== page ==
alexa Assessment and prevalences of diabetic complications in 722 Thai type 2 diabetes patients.
Infectious Diseases

Infectious Diseases

Epidemiology: Open Access

Author(s): Sriwijitkamol A, Moungngern Y, Vannaseang S

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Abstract BACKGROUND: The purpose of this study is to determine the percent of patients who have been assessed as having diabetic complications as recommended by American Diabetes Association. The secondary goals were to determine factor(s) associated with reduced assessment of diabetic complication and to determine the prevalence of diabetic complications in Thai type 2 diabetes patients. MATERIAL AND METHOD: We conducted a retrospective review of medical records of Thai type 2 diabetes patients who were followed up at the out-patient department (OPD) of Department of Internal Medicine at Siriraj Hospital Mahidol University Thailand during 1st January to 31st December 2006. RESULTS: Of 722 diabetes patients who were recruited, 7.5\% were treated by general practitioners (GP), 10.4\% by internal medicine residents (Res), 49.9\% by internist (Int), 11.8\% by endocrinologist (Endo) and 20.5\% was indeterminate because they could not identify the field of the health care provider. 38.4\% of patients received an eye examination by an ophthalmologist. 42\% were screened for diabetic nephropathy. Serum creatinine level was measured in 83.5\%. Foot examination was done in only 125 patients (17.3\%). We founded that patients taken care by GP and Int received less intensive and less extensive assessment for diabetic complications than those taken care by Res and Endo. The prevalences of diabetic nephropathy and chronic kidney disease of at least stage 3 were 37 and 48.2\%, respectively. Diabetic retinopathy occurred in 31.2\%, cardiovascular disease in 28.9\%, cerebrovascular disease in 10.6\% and diabetic foot in 40\%. CONCLUSION: There was a high prevalence rate of diabetic complications in patients with type 2 diabetes. Screening for diabetic complications will help to identify patients at high risk of concomitant complications eventhough some practitioners are not initially aware of the importance of the diabetic complication screening. These data may help the physician decide to modify treatment to prevent disabilities.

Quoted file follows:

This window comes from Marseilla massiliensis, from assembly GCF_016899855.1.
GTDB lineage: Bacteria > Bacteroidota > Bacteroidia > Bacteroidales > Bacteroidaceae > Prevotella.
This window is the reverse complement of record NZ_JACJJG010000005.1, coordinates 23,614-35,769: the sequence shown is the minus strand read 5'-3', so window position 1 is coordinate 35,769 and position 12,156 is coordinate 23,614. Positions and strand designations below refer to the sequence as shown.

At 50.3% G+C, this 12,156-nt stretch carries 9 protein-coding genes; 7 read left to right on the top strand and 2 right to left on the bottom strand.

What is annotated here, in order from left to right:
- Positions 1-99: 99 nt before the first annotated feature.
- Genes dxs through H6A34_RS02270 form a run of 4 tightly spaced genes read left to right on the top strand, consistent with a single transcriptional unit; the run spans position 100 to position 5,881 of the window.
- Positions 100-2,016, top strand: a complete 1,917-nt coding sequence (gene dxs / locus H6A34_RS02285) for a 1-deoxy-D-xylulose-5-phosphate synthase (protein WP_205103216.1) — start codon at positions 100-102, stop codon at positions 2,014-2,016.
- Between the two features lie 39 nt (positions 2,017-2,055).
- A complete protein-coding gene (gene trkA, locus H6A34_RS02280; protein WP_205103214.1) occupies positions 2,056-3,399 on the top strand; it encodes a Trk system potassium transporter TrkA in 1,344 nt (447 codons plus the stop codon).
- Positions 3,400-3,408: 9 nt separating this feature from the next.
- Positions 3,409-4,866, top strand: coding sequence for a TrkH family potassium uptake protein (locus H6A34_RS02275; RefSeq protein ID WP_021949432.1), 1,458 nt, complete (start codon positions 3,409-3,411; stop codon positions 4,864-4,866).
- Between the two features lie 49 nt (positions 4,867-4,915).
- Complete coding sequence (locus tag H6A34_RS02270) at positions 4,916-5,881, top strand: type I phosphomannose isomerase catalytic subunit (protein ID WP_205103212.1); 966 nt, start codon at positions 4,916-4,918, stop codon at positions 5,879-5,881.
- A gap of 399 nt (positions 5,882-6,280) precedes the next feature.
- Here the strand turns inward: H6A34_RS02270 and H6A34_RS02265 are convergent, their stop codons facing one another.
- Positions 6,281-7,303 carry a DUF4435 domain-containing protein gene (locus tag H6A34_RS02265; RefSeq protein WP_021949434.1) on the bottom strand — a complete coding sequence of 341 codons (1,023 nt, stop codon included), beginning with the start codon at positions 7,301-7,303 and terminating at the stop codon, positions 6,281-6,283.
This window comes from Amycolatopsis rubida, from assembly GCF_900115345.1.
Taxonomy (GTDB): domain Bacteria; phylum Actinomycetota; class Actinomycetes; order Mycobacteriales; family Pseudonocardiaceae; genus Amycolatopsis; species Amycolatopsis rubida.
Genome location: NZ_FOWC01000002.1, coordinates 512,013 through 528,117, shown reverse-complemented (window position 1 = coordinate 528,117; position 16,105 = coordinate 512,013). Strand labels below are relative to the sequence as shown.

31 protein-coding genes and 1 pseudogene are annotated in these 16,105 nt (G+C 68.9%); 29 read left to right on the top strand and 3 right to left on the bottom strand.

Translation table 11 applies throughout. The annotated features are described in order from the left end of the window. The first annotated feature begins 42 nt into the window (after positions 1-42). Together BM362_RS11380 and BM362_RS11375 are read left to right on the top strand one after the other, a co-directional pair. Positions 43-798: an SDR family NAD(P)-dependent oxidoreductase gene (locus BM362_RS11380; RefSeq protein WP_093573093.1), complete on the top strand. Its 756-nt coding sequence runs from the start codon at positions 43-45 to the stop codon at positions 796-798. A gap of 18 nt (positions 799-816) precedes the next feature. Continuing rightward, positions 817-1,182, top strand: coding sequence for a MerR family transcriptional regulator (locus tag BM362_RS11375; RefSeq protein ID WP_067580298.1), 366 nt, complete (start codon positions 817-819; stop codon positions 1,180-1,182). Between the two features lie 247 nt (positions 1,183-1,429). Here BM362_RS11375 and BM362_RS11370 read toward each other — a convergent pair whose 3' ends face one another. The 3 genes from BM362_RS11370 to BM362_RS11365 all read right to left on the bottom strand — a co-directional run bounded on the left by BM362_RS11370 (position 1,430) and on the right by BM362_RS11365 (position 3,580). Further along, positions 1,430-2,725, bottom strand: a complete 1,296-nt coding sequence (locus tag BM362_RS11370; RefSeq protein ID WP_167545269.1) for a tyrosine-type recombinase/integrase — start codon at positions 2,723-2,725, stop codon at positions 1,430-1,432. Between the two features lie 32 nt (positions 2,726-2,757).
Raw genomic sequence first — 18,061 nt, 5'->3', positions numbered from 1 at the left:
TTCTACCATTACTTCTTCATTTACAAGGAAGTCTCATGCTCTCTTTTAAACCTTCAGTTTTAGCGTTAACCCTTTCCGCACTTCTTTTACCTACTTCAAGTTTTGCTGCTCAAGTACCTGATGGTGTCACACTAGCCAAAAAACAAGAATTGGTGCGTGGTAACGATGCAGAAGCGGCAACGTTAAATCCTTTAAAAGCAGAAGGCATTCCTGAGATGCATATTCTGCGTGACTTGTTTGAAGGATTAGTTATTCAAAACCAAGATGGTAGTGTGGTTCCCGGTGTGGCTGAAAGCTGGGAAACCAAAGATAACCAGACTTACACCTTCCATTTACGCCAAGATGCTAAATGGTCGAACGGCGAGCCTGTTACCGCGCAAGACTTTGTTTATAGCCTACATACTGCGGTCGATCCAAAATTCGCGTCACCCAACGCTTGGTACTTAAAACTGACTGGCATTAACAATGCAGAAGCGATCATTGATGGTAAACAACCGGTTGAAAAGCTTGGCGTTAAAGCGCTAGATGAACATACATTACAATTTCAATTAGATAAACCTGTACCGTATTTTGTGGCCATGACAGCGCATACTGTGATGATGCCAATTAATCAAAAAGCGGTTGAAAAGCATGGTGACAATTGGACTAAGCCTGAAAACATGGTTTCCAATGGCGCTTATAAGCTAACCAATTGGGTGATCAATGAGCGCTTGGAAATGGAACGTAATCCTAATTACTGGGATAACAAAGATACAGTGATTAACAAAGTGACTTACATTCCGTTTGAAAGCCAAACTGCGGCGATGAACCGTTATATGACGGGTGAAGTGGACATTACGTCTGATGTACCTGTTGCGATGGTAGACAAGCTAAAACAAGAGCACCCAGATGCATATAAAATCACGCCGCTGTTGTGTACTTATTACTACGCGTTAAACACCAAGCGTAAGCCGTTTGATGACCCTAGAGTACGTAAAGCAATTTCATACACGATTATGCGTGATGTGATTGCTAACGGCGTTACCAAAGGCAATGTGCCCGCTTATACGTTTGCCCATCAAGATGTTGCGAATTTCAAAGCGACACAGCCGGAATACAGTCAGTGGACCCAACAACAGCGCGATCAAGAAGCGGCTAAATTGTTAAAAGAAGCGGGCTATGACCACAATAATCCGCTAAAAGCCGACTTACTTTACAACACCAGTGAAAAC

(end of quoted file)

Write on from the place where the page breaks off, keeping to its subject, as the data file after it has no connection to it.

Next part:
This article was published in J Med Assoc Thai and referenced in Epidemiology: Open Access

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